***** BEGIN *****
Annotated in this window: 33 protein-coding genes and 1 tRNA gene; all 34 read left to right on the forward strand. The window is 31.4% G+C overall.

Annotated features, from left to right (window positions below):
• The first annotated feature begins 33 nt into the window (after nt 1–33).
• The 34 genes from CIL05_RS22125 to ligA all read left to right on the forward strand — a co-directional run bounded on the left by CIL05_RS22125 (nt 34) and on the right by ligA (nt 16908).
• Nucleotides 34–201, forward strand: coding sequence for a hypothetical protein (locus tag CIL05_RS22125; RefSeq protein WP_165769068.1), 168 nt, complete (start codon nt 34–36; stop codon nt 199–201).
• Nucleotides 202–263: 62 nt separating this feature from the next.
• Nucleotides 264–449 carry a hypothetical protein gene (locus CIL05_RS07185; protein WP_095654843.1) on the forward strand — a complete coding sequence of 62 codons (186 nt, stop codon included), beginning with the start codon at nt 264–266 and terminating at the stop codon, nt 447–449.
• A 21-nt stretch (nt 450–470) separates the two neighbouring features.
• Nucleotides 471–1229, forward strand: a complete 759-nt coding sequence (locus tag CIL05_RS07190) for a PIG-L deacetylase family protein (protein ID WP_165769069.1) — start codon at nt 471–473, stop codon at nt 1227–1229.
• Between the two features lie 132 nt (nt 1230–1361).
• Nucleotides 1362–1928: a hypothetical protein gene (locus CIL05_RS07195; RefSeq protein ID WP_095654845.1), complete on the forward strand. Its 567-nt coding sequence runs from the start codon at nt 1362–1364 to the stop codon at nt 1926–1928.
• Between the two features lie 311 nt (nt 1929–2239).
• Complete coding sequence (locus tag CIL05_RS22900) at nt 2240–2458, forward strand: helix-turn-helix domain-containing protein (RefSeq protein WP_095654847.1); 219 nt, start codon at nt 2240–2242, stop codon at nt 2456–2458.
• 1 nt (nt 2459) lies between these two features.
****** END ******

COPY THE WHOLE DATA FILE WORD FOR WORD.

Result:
Annotated in this window: 33 protein-coding genes and 1 tRNA gene; all 34 read left to right on the forward strand. The window is 31.4% G+C overall.

Annotated features, from left to right (window positions below):
• The first annotated feature begins 33 nt into the window (after nt 1–33).
• The 34 genes from CIL05_RS22125 to ligA all read left to right on the forward strand — a co-directional run bounded on the left by CIL05_RS22125 (nt 34) and on the right by ligA (nt 16908).
• Nucleotides 34–201, forward strand: coding sequence for a hypothetical protein (locus tag CIL05_RS22125; RefSeq protein WP_165769068.1), 168 nt, complete (start codon nt 34–36; stop codon nt 199–201).
• Nucleotides 202–263: 62 nt separating this feature from the next.
• Nucleotides 264–449 carry a hypothetical protein gene (locus CIL05_RS07185; protein WP_095654843.1) on the forward strand — a complete coding sequence of 62 codons (186 nt, stop codon included), beginning with the start codon at nt 264–266 and terminating at the stop codon, nt 447–449.
• A 21-nt stretch (nt 450–470) separates the two neighbouring features.
• Nucleotides 471–1229, forward strand: a complete 759-nt coding sequence (locus tag CIL05_RS07190) for a PIG-L deacetylase family protein (protein ID WP_165769069.1) — start codon at nt 471–473, stop codon at nt 1227–1229.
• Between the two features lie 132 nt (nt 1230–1361).
• Nucleotides 1362–1928: a hypothetical protein gene (locus CIL05_RS07195; RefSeq protein ID WP_095654845.1), complete on the forward strand. Its 567-nt coding sequence runs from the start codon at nt 1362–1364 to the stop codon at nt 1926–1928.
• Between the two features lie 311 nt (nt 1929–2239).
• Complete coding sequence (locus tag CIL05_RS22900) at nt 2240–2458, forward strand: helix-turn-helix domain-containing protein (RefSeq protein WP_095654847.1); 219 nt, start codon at nt 2240–2242, stop codon at nt 2456–2458.
• 1 nt (nt 2459) lies between these two features.